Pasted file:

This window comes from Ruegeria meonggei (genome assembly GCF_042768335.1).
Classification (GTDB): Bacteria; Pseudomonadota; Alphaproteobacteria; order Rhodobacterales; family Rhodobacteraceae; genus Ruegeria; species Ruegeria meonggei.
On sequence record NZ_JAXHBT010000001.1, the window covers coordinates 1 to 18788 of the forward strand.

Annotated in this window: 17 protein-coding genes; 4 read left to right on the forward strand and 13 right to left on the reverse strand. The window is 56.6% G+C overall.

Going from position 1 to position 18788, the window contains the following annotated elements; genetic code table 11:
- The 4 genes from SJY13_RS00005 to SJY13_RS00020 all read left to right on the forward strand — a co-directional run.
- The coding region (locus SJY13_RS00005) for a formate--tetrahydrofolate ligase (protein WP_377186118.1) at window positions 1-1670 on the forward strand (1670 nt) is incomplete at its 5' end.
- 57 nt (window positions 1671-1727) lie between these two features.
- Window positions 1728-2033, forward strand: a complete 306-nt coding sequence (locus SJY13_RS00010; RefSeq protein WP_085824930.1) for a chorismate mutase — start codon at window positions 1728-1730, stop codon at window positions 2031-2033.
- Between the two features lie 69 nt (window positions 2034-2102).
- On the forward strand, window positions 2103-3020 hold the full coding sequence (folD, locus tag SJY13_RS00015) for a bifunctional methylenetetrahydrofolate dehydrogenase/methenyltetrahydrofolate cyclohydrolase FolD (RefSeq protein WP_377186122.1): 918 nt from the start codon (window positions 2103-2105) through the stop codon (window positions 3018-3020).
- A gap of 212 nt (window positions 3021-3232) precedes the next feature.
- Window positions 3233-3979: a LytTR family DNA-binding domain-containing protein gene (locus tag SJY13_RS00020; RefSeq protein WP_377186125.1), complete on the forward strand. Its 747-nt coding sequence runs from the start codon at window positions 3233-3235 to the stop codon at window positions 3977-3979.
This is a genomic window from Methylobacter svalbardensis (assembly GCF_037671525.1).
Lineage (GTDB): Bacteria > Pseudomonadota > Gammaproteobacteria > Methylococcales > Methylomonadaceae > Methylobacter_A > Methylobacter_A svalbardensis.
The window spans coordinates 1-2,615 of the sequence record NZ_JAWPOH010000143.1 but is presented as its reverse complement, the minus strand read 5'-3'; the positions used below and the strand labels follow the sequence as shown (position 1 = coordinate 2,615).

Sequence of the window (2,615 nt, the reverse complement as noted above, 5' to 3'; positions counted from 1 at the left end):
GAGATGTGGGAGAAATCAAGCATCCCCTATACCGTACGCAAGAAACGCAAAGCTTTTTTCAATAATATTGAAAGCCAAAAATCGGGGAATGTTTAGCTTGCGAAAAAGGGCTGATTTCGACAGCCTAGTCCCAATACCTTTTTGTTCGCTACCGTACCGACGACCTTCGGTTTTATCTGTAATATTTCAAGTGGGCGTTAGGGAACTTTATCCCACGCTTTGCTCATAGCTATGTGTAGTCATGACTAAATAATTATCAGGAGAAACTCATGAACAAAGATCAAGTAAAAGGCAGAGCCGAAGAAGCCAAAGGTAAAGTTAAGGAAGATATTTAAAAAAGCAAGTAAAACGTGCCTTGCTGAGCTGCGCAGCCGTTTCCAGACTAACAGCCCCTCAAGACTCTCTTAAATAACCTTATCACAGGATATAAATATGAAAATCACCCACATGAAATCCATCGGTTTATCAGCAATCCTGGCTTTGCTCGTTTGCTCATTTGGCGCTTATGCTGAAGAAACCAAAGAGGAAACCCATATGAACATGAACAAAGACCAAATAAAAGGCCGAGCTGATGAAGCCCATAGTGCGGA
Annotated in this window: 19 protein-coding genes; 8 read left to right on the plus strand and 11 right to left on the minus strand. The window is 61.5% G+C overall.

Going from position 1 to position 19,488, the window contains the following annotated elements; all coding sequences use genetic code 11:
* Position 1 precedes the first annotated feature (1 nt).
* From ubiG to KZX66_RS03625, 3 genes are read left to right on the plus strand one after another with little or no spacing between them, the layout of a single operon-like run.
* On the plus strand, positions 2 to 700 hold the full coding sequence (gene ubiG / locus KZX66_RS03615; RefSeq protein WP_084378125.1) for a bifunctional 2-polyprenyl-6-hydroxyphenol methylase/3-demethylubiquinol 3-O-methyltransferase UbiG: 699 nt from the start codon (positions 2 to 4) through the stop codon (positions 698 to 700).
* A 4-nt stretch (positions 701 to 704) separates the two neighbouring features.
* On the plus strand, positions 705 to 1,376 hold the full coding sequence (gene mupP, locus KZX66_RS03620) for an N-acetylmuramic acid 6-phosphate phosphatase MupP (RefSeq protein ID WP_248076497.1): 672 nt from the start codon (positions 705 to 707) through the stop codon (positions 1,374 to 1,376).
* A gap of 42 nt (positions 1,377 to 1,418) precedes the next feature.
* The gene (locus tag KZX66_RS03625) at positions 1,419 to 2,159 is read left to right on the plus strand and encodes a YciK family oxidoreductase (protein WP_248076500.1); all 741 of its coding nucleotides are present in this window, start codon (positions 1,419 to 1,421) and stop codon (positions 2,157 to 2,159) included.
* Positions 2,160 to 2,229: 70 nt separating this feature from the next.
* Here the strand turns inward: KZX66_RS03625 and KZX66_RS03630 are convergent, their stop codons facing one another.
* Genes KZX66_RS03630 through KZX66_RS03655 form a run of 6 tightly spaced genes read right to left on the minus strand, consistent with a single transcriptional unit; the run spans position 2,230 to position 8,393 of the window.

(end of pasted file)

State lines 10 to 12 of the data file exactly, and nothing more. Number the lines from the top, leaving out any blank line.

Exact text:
- Between the two features lie 69 nt (window positions 2034-2102).
- On the forward strand, window positions 2103-3020 hold the full coding sequence (folD, locus tag SJY13_RS00015) for a bifunctional methylenetetrahydrofolate dehydrogenase/methenyltetrahydrofolate cyclohydrolase FolD (RefSeq protein WP_377186122.1): 918 nt from the start codon (window positions 2103-2105) through the stop codon (window positions 3018-3020).
- A gap of 212 nt (window positions 3021-3232) precedes the next feature.